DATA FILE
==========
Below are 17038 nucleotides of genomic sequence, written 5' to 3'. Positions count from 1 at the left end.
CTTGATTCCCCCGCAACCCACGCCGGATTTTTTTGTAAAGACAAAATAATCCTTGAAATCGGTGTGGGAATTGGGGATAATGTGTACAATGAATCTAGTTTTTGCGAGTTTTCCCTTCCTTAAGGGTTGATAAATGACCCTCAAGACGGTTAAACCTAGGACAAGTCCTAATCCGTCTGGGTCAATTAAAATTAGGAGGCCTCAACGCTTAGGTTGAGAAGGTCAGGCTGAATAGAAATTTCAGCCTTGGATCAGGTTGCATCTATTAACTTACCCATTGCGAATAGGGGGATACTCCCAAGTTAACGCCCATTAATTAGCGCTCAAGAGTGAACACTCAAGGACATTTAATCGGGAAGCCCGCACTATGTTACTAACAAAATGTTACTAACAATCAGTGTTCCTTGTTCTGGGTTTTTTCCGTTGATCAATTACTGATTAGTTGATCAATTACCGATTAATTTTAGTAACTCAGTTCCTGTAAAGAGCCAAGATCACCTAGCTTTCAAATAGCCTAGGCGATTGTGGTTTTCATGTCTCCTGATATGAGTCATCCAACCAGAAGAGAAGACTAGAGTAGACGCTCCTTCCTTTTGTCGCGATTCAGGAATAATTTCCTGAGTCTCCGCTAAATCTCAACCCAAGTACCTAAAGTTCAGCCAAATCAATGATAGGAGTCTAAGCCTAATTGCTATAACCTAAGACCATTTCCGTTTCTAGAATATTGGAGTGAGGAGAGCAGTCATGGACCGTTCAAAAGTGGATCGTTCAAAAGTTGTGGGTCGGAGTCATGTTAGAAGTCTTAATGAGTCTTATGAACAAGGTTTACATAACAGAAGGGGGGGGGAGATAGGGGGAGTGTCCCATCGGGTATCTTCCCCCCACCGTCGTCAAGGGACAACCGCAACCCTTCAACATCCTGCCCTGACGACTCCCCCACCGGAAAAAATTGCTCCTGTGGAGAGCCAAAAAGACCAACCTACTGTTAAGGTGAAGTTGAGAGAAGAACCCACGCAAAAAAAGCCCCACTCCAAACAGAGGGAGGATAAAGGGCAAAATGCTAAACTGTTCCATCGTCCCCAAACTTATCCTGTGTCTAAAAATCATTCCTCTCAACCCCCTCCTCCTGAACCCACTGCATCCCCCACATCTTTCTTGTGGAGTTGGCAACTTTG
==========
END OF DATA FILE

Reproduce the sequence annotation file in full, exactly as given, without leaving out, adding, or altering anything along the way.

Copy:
Below are 17038 nucleotides of genomic sequence, written 5' to 3'. Positions count from 1 at the left end.
CTTGATTCCCCCGCAACCCACGCCGGATTTTTTTGTAAAGACAAAATAATCCTTGAAATCGGTGTGGGAATTGGGGATAATGTGTACAATGAATCTAGTTTTTGCGAGTTTTCCCTTCCTTAAGGGTTGATAAATGACCCTCAAGACGGTTAAACCTAGGACAAGTCCTAATCCGTCTGGGTCAATTAAAATTAGGAGGCCTCAACGCTTAGGTTGAGAAGGTCAGGCTGAATAGAAATTTCAGCCTTGGATCAGGTTGCATCTATTAACTTACCCATTGCGAATAGGGGGATACTCCCAAGTTAACGCCCATTAATTAGCGCTCAAGAGTGAACACTCAAGGACATTTAATCGGGAAGCCCGCACTATGTTACTAACAAAATGTTACTAACAATCAGTGTTCCTTGTTCTGGGTTTTTTCCGTTGATCAATTACTGATTAGTTGATCAATTACCGATTAATTTTAGTAACTCAGTTCCTGTAAAGAGCCAAGATCACCTAGCTTTCAAATAGCCTAGGCGATTGTGGTTTTCATGTCTCCTGATATGAGTCATCCAACCAGAAGAGAAGACTAGAGTAGACGCTCCTTCCTTTTGTCGCGATTCAGGAATAATTTCCTGAGTCTCCGCTAAATCTCAACCCAAGTACCTAAAGTTCAGCCAAATCAATGATAGGAGTCTAAGCCTAATTGCTATAACCTAAGACCATTTCCGTTTCTAGAATATTGGAGTGAGGAGAGCAGTCATGGACCGTTCAAAAGTGGATCGTTCAAAAGTTGTGGGTCGGAGTCATGTTAGAAGTCTTAATGAGTCTTATGAACAAGGTTTACATAACAGAAGGGGGGGGGAGATAGGGGGAGTGTCCCATCGGGTATCTTCCCCCCACCGTCGTCAAGGGACAACCGCAACCCTTCAACATCCTGCCCTGACGACTCCCCCACCGGAAAAAATTGCTCCTGTGGAGAGCCAAAAAGACCAACCTACTGTTAAGGTGAAGTTGAGAGAAGAACCCACGCAAAAAAAGCCCCACTCCAAACAGAGGGAGGATAAAGGGCAAAATGCTAAACTGTTCCATCGTCCCCAAACTTATCCTGTGTCTAAAAATCATTCCTCTCAACCCCCTCCTCCTGAACCCACTGCATCCCCCACATCTTTCTTGTGGAGTTGGCAACTTTG